“Over the past few years, this 48-year-old Austrian singer has emerged as one of the world’s leading heldentenors, singing the most challenging Wagner roles to acclaim across Europe. In endurance-test parts like Siegfried, Tannhäuser, Parsifal and Tristan, his full, ringing voice seems indefatigable. He can channel a character’s wild desperation, ardor or impetuousness with steely yet easygoing assurance.”

The New York Times

“Andreas Schager made his Met debut in a way only few can dream of. From his very first “Mehr gabst du, Wunderfrau,” his voice beamed into the Met with tremendous potency and brightness. Over the course of the five-hour night, his singing lost none of that warmth or vibrancy. If anything, he got better and better, putting what was undeniably a heroic shift.”


Following his studies at the University for Music in Vienna, Andreas Schager started his career singing operetta and lyrical roles in the operas by Mozart before switching to the Helden roles in the works by Wagner and Strauss.

In summer 2009, he made his highly regarded debut at the Tiroler Festspiele Erl as David in Die Meistersinger von Nürnberg, followed by engagements as Florestan/Fidelio, Max/Der Freischütz, Rienzi, Tristan, and Siegfried in both Götterdämmerung and Siegfried at small and middle-sized houses. His appearances as Siegfried/Götterdämmerung at the Staatsoper Unter den Berlin, at the BBC Proms 2013 in London, and the Teatro alla Scala, each under the baton of Daniel Barenboim resulted in his international breakthrough.

Nowadays, Andreas Schager has established himself as the leading Heldentenor performing at the most renowned houses and festivals worldwide including the Metropolitan Opera New York, Opéra de Bastille Paris, Vienna State Opera, Bavarian State Opera Munich, Staatsoper Unter den Linden Berlin, Deutsche Oper Berlin, State Opera Hamburg, Teatro alla Scala, Teatro Real Madrid, opera houses in Frankfurt, Leipzig, and Wiesbaden, as well as the Bayreuth Festival, where he has worked with conductors, such as, Philippe Jordan, Daniel Barenboim, Christian Thielemann, Valery Gergiev, Simone Young, Daniele Gatti, Franz Welser-Möst, and Riccardo Chailly.

Past highlights include Fidelio, Tristan und Isolde, Parsifal, Siegfried, and Götterdämmerung at the Staatsoper Unter den Linden Berlin, each under the baton of Daniel Barenboim, Götterdämmerung at the Dresden Semperoper with Christian Thielemann at the conductor’s stand, Tannhäuser at the Deutsche Oper Berlin, Apollo/Daphne and Lohengrin under Simone Young, and Max/Der Freischütz under Tomáš Netopil at the Vienna State Opera, Parsifal and Tristan at the Opéra Bastille, Siegfried in the Ring cycle at the State Opera Hamburg under Kent Nagano, and on the occasion of his debut at the Metropolitan Opera New York under Philippe Jordan, as well as Parsifal at the Bayreuth Festival.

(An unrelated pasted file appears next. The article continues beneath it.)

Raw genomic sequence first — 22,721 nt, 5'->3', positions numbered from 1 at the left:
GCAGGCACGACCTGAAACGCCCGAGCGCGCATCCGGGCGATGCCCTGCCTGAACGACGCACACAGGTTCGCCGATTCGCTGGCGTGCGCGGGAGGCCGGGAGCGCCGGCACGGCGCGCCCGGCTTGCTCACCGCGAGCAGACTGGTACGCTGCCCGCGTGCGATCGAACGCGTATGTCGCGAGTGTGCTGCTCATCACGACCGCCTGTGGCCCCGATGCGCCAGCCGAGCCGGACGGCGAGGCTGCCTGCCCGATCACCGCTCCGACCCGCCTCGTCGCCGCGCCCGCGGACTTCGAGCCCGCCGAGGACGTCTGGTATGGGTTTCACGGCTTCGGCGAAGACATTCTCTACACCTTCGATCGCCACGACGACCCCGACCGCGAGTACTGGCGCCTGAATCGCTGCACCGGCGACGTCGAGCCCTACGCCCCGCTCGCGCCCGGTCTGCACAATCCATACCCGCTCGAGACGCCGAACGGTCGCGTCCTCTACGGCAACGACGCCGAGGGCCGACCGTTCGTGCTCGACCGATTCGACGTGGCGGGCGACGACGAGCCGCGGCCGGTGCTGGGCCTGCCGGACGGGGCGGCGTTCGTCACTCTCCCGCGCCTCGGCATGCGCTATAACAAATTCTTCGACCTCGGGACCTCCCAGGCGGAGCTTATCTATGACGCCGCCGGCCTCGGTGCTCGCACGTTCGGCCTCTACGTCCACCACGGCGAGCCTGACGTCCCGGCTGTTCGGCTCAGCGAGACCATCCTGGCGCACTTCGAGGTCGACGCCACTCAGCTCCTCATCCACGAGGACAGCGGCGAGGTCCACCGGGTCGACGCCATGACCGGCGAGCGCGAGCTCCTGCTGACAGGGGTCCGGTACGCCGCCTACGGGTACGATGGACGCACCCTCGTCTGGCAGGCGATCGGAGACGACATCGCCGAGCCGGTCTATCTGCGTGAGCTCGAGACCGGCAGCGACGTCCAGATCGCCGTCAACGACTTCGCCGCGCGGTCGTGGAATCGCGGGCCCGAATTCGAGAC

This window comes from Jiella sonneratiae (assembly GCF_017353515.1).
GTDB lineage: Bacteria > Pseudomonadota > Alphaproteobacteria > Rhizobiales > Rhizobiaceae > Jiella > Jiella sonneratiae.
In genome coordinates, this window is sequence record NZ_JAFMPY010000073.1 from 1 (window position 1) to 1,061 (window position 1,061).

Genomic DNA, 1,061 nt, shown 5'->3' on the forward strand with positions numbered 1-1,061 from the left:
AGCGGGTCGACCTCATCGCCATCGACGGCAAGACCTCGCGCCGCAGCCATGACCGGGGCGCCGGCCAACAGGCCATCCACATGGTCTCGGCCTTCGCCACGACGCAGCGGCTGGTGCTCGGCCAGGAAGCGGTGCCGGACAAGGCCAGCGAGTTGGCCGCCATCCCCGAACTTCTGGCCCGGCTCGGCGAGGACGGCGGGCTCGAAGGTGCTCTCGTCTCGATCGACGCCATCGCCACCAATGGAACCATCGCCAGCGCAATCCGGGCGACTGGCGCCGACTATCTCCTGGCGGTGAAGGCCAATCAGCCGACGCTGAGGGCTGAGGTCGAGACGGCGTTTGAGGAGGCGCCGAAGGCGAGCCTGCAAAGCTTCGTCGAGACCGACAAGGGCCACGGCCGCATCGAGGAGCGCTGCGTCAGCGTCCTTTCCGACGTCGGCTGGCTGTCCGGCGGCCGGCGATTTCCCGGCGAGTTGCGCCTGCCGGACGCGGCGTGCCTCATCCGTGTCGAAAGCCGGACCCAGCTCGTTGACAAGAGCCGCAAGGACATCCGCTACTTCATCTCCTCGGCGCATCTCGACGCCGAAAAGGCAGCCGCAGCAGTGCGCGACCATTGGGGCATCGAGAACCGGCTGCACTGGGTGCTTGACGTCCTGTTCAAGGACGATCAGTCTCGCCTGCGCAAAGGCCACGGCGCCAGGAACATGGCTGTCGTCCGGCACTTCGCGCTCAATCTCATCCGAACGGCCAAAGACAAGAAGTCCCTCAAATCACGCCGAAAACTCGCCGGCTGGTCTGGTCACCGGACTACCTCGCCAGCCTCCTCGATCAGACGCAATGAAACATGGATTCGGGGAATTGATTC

In addition to his outstanding operatic success, Andreas Schager is also active as a concert singer. Highlights of the past years include performances with the Cleveland Orchestra under Franz Welser-Möst in Cleveland and at the Carnegie Hall, the New Year’s concert at the Dresden Semperoper, Gurrelieder at the Philharmonie de Paris and Beethoven’s Symphony No 9 at Vienna’s Concert House with the Vienna Philharmonic Orchestra, both under Philippe Jordan, Das Lied von der Erde under Valery Gergiev at the Philharmonie am Gasteig and the Elbphilharmonie, Mahler’s Symphony No 8 with Riccardo Chailly in Lucerne, as well as Beethoven’s Symphony No 9 with the Rundunksinfonieorchester Berlin led by Marek Janowski at Berlin’s Konzerthaus.

Upcoming engagements include Siegfried/Ring at the Staatsoper Unter den Linden Berlin with Daniel Barenboim at the conductor’s stand, Kaiser/Die Frau ohne Schatten under Christian Thielemann, Siegmund/Die Walküre, Florestan/Fidelio, as well as Max/Der Freischütz and Tamino/Die Zauberflöte at the Vienna State Opera, Menelas in the new production Die ägyptische Helena under Franz Welser-Möst at the Teatro alla Scala, Fidelio at the Zurich Opera, as well as Tristan in Wiesbaden and on the occasion of the Tokyo Spring Festival.